NEW YORK — Our best vs. your best, and let’s see who can win the gold medal in men’s basketball at the Olympics.
That was the idea that spawned the Dream Team, and now NBA commissioner David Stern sounds as though he wants to change it.
Stern on Wednesday endorsed a discussion of limiting the Olympics and the World Cup of Basketball (formerly called the World Championship) to players 23 and under, bowing to pressure from NBA owners who have complained that their prized assets are loaned out for free each summer to international federations.
“In some ways, because of a certain tradition that’s out there, the players that have it the most difficult and the pressure is the greatest on is the non-American players; that there’s an expectation. And if we change the rules so that they can only be expected to play in two Olympics, I think that would relieve them more than they will say publicly, and their teams,” Stern said at his news conference prior to the NBA draft lottery. “And that’s an idea, and as (deputy commissioner) Adam (Silver) said, that’s good to discuss with the (competition) committee. We’ll see where that goes.”
Until 1992, American professional players were barred from the Olympics under the arcane “amateur” rules that allowed professional players from Communist-bloc nations to field older teams, while the United States played with teams comprised of college players.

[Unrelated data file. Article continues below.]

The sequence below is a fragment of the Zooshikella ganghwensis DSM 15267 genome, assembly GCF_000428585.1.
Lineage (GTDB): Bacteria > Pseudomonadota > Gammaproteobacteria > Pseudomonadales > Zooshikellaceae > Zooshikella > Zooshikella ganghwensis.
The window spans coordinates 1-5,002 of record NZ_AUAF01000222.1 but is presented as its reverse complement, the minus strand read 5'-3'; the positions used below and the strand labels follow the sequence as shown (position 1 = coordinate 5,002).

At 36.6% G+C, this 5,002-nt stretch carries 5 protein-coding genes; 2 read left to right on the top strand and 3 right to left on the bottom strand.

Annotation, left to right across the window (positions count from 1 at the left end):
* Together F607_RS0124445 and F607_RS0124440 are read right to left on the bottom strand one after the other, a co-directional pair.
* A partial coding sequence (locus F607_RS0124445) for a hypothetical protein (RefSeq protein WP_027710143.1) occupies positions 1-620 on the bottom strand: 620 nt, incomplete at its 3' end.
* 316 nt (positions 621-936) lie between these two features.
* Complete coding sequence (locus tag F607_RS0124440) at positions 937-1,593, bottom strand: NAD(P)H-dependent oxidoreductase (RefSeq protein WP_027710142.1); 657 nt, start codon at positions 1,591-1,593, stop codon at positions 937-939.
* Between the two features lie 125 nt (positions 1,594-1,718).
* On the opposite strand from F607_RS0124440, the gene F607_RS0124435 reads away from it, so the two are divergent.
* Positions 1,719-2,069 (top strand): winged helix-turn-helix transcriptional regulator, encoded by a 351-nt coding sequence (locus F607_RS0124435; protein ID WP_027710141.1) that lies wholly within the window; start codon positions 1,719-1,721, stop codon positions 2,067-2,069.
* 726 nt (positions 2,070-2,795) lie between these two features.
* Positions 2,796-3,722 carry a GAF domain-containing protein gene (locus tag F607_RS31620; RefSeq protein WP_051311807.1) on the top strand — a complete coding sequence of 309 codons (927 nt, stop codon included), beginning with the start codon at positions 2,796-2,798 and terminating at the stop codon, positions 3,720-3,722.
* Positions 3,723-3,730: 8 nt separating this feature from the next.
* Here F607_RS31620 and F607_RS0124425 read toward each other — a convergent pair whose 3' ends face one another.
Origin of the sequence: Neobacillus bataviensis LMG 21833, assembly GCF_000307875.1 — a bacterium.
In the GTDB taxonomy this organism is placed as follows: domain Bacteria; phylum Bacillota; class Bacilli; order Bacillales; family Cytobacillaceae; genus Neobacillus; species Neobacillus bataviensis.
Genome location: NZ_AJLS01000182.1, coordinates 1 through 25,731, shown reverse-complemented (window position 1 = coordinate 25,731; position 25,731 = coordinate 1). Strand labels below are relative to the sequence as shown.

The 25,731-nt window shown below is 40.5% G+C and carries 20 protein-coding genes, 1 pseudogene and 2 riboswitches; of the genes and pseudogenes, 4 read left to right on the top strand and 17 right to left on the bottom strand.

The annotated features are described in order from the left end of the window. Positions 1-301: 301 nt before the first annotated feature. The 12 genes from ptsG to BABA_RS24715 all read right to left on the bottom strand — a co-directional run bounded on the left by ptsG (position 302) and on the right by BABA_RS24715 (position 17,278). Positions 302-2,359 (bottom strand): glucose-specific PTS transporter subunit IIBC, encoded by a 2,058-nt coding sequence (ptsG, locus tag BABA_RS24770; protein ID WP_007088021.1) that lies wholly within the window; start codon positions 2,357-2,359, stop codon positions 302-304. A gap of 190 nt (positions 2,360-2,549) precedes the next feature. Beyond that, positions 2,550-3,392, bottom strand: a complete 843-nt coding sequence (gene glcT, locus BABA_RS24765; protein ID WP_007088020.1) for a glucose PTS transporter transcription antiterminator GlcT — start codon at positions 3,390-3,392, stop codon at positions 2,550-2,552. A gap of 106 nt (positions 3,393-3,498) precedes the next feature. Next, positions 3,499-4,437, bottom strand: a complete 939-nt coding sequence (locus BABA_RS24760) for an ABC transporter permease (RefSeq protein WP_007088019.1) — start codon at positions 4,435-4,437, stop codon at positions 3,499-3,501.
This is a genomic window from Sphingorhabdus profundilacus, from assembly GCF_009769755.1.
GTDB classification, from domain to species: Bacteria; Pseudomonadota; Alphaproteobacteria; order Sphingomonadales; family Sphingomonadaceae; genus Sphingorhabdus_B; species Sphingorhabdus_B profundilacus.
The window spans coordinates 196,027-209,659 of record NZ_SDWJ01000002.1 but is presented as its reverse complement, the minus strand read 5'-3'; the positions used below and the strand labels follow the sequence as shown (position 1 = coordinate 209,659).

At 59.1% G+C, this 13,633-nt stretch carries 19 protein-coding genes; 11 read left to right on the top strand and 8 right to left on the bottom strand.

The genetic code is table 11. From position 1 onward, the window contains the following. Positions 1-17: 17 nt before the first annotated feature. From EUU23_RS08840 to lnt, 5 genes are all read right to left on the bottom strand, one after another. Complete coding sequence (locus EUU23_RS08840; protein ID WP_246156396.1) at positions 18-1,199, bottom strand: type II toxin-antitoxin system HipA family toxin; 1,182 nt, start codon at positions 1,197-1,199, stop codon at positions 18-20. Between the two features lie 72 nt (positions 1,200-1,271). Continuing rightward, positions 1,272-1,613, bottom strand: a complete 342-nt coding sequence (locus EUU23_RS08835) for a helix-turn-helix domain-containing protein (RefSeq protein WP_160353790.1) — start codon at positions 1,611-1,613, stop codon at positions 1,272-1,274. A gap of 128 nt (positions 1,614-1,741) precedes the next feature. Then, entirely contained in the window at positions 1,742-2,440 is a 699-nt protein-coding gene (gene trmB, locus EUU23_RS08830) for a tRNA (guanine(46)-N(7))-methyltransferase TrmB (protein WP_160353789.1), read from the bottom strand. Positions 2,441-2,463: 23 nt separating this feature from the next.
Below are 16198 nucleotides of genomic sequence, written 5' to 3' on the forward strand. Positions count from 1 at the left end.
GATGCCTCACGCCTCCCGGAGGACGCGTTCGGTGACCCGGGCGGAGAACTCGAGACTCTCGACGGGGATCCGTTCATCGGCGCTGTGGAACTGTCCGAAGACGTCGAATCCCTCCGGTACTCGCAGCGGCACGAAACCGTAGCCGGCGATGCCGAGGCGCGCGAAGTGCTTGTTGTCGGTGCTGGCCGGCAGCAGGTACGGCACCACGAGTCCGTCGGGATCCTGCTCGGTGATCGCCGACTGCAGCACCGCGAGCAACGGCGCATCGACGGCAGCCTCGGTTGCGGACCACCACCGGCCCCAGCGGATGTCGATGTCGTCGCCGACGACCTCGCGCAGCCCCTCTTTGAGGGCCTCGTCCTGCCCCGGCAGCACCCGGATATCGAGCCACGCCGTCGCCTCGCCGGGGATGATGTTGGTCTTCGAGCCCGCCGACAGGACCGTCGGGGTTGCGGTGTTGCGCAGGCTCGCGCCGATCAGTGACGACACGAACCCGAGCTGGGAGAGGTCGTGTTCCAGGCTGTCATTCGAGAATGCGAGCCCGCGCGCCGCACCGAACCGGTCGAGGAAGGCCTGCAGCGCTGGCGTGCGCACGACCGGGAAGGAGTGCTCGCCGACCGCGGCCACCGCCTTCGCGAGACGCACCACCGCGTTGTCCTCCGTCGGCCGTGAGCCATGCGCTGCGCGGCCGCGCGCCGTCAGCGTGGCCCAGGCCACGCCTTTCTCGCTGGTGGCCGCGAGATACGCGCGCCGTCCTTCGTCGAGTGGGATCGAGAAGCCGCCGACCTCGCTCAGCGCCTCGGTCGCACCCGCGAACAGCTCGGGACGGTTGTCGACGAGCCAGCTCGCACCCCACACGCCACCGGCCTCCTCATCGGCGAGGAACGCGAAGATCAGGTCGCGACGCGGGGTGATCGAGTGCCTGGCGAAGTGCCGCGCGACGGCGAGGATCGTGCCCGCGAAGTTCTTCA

After the United States lost in the 1988 Seoul Olympics, the International Basketball Federation (FIBA) opened the competition to professionals, and the greatest team ever assembled, the original Dream Team, made a such a splash at the Barcelona Olympics that it led to the global growth of the game.
The Americans won gold in 1992, 1996, 2000 and 2008, with the 2004 team losing three times and finishing with the bronze medal.
But will it be the last time we see America’s very best take on the very best from other countries?
From listening to Stern and Silver, it seems quite possible.
“We think international soccer has an excellent model and in the case of soccer, of course, there’s the World Cup of football, which is the biggest sporting event in the world every four years, and then in the off-years, for the World Cup, they play, in essence, with some exceptions, a 23-and-under competition at the Olympics,” Silver said. “And there’s a recognition, certainly Mark Cuban, other owners have raised repeatedly the issue of our players playing in essence year round when you add the Olympics to our newly-renamed World Championship of Basketball to our World Cup of Basketball.
“So when you have the Olympics, the World Cup of basketball, we are taking a very close look at whether it makes sense from an NBA standpoint and a global basketball standpoint for the top players to be playing at that level on a year round basis,” Silver said. “So what we have told FIBA, and what David has announced several times, is that we are all in through the London Olympics, and then post-London Olympics, we want to step back together with USA Basketball, led by Jerry Colangelo and Patrick Baumann in FIBA and … we need to take a long-term view of what makes sense both for the NBA and for the game.”